River

Written by: Terry Trainor

A tiny little stream flows so very peacefully on its long meandering, rippling way,
Trees along long grassy flowered banks, where birds sing songs and children play,
Then, as by magic, trough the dark green summer leaves, the sunlit gold rods fall,
And beautiful ducks and geese glide motionless by, heads high by ivy-colored walls.
But many years ago the stream flowed dangerously fast past old cottage windowpanes,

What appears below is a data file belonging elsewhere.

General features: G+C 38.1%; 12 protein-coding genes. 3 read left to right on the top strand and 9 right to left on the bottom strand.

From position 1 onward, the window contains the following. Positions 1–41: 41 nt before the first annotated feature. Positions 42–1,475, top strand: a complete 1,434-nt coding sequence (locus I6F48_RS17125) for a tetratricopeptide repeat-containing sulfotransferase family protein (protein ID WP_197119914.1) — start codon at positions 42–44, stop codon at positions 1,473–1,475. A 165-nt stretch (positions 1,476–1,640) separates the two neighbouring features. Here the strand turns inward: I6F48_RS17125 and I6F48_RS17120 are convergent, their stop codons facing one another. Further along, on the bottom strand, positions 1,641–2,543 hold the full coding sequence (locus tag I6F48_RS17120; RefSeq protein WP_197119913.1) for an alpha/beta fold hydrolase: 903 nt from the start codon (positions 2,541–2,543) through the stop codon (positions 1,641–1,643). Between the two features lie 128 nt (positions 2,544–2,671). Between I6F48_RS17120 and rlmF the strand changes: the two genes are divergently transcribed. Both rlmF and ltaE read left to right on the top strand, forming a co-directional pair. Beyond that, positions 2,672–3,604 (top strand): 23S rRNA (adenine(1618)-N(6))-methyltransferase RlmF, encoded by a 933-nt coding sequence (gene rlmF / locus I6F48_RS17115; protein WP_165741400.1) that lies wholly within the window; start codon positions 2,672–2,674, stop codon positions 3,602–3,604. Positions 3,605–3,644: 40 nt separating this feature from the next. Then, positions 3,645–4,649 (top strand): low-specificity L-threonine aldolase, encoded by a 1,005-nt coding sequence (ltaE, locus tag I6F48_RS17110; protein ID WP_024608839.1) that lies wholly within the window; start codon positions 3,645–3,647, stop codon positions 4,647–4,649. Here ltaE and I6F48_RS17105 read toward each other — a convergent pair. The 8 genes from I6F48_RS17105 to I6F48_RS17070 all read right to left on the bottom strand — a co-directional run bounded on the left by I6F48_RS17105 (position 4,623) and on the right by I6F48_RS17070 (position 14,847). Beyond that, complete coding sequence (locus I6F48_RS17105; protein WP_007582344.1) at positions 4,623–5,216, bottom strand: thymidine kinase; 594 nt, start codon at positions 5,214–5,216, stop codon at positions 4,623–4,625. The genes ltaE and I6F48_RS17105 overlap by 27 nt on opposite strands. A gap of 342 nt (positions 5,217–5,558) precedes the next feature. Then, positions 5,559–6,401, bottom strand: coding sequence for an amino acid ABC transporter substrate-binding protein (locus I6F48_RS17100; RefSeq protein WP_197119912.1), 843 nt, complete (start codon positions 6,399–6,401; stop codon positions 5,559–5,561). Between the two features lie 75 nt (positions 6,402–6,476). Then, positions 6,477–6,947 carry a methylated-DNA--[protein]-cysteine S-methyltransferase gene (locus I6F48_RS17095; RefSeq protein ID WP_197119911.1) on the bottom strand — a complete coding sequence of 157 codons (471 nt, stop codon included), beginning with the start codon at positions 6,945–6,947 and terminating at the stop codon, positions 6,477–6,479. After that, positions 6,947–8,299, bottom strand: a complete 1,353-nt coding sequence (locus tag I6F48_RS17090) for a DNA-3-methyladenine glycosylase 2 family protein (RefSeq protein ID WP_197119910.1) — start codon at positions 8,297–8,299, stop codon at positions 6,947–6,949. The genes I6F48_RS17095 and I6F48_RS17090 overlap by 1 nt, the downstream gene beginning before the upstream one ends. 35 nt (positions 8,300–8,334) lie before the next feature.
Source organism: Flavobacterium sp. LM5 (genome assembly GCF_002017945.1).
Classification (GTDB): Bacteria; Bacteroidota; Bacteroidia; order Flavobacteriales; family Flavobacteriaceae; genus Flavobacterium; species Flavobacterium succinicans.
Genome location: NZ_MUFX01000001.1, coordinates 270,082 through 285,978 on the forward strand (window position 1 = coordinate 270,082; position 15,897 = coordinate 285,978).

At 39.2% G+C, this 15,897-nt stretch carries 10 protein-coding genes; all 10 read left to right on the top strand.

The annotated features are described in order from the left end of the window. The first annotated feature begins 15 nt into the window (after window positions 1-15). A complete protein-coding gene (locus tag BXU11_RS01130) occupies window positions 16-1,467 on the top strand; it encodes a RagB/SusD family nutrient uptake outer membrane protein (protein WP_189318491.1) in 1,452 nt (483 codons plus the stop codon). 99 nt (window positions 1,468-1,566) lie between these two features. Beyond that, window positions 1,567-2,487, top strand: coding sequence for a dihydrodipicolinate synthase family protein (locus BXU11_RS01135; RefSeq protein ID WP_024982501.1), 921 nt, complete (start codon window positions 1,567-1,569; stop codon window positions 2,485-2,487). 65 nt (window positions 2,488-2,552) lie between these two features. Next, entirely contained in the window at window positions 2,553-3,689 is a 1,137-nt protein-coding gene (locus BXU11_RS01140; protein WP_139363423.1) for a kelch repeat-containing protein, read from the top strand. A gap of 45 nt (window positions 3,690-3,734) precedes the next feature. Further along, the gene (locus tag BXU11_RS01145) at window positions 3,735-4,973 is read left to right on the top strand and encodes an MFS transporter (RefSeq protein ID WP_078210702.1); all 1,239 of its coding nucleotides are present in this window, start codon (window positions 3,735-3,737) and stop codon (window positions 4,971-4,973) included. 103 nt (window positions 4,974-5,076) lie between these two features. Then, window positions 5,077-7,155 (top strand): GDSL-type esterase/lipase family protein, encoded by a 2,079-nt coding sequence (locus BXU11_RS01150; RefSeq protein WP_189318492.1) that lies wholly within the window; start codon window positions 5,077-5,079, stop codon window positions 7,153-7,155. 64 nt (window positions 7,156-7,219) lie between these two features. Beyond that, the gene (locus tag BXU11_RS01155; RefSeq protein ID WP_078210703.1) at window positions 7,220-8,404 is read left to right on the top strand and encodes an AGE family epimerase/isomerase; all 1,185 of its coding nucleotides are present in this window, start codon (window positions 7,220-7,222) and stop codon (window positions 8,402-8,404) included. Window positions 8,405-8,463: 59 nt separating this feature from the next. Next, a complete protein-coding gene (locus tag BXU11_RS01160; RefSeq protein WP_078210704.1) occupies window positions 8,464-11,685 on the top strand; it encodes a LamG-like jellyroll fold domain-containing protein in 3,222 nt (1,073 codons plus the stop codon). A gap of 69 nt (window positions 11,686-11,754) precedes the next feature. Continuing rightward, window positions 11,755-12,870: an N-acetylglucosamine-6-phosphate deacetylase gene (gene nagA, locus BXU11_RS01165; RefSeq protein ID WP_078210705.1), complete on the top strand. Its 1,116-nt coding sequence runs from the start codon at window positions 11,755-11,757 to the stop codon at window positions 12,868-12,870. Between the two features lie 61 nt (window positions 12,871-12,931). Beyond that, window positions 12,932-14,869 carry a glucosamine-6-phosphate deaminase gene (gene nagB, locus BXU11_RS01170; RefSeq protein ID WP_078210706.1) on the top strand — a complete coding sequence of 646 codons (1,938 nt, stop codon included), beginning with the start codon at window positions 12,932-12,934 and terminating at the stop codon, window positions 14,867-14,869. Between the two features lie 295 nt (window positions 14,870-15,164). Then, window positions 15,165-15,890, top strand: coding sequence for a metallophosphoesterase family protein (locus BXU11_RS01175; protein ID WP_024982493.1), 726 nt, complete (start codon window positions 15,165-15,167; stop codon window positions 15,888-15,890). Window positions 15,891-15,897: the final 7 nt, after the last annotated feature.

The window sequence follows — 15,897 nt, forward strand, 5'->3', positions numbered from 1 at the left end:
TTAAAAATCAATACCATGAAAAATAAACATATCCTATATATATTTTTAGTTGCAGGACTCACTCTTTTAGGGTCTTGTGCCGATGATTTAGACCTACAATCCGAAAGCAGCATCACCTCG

Bubbling froth, full of importance, turning mill wheels for grinding wheat grains,
Bridges used to strain from its mighty power, bends chiseled into rigid straightness,
Rushing water was feared, people stayed away from the banks because of its greatness,
When the rains fell it burst banks and flooded fields, the villages, and soaked towns,
A wild beast that had to be chained, concrete banks were built, before someone drowns,
Now it’s old and beaten, it limps slowly, flowing unhurriedly past the beds of reeds,
Occasionally when the rain is heavy it slips slowly out onto the quiet water-mead's.